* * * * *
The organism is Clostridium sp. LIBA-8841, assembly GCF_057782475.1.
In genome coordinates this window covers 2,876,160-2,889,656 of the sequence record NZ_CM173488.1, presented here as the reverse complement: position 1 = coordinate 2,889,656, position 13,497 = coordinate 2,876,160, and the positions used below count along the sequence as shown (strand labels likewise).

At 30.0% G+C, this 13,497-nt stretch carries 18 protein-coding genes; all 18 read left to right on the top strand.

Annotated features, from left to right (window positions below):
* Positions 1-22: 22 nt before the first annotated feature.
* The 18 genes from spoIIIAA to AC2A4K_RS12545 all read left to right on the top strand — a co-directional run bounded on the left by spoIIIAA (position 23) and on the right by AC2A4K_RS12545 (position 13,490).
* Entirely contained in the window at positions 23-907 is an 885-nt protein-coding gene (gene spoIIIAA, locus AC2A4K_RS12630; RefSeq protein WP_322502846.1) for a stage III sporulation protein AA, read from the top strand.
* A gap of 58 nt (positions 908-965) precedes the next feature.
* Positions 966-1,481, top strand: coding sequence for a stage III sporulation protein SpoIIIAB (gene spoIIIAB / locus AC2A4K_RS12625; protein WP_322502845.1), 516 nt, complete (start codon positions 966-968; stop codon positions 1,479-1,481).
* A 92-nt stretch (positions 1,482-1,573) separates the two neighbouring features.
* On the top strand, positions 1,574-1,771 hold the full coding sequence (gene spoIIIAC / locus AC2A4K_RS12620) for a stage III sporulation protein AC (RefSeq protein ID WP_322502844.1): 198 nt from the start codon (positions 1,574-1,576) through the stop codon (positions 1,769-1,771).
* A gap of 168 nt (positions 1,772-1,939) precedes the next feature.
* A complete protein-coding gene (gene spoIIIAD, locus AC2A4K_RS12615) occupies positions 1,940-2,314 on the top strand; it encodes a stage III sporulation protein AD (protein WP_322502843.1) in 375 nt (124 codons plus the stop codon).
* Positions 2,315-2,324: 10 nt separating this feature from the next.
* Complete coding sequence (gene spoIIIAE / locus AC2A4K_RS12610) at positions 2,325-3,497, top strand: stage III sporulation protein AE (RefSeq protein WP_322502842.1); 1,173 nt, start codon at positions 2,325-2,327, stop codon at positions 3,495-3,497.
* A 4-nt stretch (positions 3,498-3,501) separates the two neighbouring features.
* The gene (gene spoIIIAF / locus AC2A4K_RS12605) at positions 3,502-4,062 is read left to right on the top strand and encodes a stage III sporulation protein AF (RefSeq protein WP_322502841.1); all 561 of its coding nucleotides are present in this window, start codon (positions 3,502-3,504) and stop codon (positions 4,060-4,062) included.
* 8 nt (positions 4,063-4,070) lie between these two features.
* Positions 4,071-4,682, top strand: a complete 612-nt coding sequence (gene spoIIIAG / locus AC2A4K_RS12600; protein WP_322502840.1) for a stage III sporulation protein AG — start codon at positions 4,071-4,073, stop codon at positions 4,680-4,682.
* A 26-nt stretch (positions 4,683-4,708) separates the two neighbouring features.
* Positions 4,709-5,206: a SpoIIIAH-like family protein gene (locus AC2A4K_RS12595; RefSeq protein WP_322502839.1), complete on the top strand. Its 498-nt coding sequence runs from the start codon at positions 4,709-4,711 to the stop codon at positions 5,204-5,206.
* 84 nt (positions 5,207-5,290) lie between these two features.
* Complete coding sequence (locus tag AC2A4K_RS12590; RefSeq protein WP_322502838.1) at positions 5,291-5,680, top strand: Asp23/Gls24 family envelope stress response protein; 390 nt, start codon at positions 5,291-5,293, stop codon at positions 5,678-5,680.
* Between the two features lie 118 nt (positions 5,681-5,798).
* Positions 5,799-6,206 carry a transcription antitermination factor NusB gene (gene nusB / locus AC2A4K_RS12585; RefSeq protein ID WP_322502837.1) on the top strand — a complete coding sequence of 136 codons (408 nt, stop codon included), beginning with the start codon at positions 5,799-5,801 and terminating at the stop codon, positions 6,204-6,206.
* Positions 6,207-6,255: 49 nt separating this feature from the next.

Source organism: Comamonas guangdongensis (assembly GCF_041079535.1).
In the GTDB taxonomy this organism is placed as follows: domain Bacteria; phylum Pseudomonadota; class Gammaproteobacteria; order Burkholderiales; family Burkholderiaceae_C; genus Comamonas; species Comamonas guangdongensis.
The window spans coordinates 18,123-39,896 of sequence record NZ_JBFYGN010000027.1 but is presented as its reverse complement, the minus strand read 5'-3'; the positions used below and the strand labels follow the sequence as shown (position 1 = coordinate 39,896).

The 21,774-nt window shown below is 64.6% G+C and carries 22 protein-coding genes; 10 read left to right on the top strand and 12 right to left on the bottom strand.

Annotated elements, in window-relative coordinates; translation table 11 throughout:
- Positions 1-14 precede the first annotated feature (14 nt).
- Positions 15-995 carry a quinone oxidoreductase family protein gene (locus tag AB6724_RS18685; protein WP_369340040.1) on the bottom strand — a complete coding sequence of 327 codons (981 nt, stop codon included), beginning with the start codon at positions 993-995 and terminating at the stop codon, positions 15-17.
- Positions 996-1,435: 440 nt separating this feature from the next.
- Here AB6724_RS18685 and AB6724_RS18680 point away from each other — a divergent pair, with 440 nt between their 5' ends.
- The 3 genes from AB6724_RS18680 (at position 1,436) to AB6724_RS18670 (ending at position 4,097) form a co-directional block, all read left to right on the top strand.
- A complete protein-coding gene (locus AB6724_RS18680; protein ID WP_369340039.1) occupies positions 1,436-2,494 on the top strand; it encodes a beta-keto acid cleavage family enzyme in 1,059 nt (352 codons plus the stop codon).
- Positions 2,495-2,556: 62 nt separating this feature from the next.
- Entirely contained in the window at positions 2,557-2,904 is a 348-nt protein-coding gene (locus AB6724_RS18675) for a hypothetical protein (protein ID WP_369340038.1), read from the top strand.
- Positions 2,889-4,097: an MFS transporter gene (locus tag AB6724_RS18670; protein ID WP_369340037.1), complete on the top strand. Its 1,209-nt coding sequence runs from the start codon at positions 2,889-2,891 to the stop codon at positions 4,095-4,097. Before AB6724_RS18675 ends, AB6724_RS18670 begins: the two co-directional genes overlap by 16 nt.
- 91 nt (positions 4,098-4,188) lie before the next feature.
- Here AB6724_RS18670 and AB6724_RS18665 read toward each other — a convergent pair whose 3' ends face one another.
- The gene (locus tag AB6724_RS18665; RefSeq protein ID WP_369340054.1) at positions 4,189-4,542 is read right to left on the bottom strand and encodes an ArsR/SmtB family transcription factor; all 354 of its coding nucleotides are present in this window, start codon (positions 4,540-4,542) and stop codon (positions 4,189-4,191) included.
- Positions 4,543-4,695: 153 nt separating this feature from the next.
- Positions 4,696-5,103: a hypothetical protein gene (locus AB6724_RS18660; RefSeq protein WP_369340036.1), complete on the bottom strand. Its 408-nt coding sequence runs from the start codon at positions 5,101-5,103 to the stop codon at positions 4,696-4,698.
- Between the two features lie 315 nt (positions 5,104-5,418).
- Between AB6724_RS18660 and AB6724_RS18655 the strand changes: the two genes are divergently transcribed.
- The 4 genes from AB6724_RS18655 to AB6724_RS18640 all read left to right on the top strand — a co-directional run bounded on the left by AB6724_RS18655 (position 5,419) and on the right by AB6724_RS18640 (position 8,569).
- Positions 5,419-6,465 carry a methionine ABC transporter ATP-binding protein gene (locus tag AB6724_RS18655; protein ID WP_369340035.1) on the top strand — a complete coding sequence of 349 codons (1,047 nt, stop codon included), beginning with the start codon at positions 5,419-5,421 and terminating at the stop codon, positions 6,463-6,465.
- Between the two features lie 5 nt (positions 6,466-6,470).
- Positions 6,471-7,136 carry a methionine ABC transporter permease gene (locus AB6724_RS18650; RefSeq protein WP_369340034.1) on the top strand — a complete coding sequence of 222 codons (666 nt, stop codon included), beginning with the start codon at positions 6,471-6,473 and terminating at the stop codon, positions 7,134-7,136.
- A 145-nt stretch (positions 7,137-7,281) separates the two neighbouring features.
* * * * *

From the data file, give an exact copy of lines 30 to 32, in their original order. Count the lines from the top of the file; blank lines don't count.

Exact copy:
The 21,774-nt window shown below is 64.6% G+C and carries 22 protein-coding genes; 10 read left to right on the top strand and 12 right to left on the bottom strand.

Annotated elements, in window-relative coordinates; translation table 11 throughout:
- Positions 1-14 precede the first annotated feature (14 nt).